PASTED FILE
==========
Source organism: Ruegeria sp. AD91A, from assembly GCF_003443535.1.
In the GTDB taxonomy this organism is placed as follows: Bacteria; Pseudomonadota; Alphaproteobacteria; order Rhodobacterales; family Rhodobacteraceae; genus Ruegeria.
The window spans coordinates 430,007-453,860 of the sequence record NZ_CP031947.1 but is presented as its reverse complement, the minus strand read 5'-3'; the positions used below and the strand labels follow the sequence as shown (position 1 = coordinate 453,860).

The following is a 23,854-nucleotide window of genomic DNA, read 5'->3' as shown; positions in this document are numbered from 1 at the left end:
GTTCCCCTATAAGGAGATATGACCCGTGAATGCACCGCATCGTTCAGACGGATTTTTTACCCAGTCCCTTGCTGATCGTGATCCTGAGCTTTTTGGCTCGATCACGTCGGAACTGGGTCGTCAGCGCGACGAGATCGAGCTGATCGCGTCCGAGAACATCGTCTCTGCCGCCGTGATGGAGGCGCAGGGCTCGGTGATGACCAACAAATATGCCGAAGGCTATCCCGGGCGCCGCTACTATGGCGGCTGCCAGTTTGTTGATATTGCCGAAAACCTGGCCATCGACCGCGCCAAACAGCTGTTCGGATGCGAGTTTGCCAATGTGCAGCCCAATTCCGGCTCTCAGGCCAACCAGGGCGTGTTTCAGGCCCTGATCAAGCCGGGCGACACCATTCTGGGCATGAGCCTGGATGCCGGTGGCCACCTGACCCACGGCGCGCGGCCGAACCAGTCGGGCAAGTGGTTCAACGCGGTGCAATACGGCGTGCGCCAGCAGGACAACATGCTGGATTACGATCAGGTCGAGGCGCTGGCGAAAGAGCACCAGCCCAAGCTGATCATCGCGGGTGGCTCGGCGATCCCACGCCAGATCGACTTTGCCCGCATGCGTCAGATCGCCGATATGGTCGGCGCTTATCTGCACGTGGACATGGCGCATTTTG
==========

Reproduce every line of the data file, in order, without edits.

Source organism: Ruegeria sp. AD91A, from assembly GCF_003443535.1.
In the GTDB taxonomy this organism is placed as follows: Bacteria; Pseudomonadota; Alphaproteobacteria; order Rhodobacterales; family Rhodobacteraceae; genus Ruegeria.
The window spans coordinates 430,007-453,860 of the sequence record NZ_CP031947.1 but is presented as its reverse complement, the minus strand read 5'-3'; the positions used below and the strand labels follow the sequence as shown (position 1 = coordinate 453,860).

The following is a 23,854-nucleotide window of genomic DNA, read 5'->3' as shown; positions in this document are numbered from 1 at the left end:
GTTCCCCTATAAGGAGATATGACCCGTGAATGCACCGCATCGTTCAGACGGATTTTTTACCCAGTCCCTTGCTGATCGTGATCCTGAGCTTTTTGGCTCGATCACGTCGGAACTGGGTCGTCAGCGCGACGAGATCGAGCTGATCGCGTCCGAGAACATCGTCTCTGCCGCCGTGATGGAGGCGCAGGGCTCGGTGATGACCAACAAATATGCCGAAGGCTATCCCGGGCGCCGCTACTATGGCGGCTGCCAGTTTGTTGATATTGCCGAAAACCTGGCCATCGACCGCGCCAAACAGCTGTTCGGATGCGAGTTTGCCAATGTGCAGCCCAATTCCGGCTCTCAGGCCAACCAGGGCGTGTTTCAGGCCCTGATCAAGCCGGGCGACACCATTCTGGGCATGAGCCTGGATGCCGGTGGCCACCTGACCCACGGCGCGCGGCCGAACCAGTCGGGCAAGTGGTTCAACGCGGTGCAATACGGCGTGCGCCAGCAGGACAACATGCTGGATTACGATCAGGTCGAGGCGCTGGCGAAAGAGCACCAGCCCAAGCTGATCATCGCGGGTGGCTCGGCGATCCCACGCCAGATCGACTTTGCCCGCATGCGTCAGATCGCCGATATGGTCGGCGCTTATCTGCACGTGGACATGGCGCATTTTG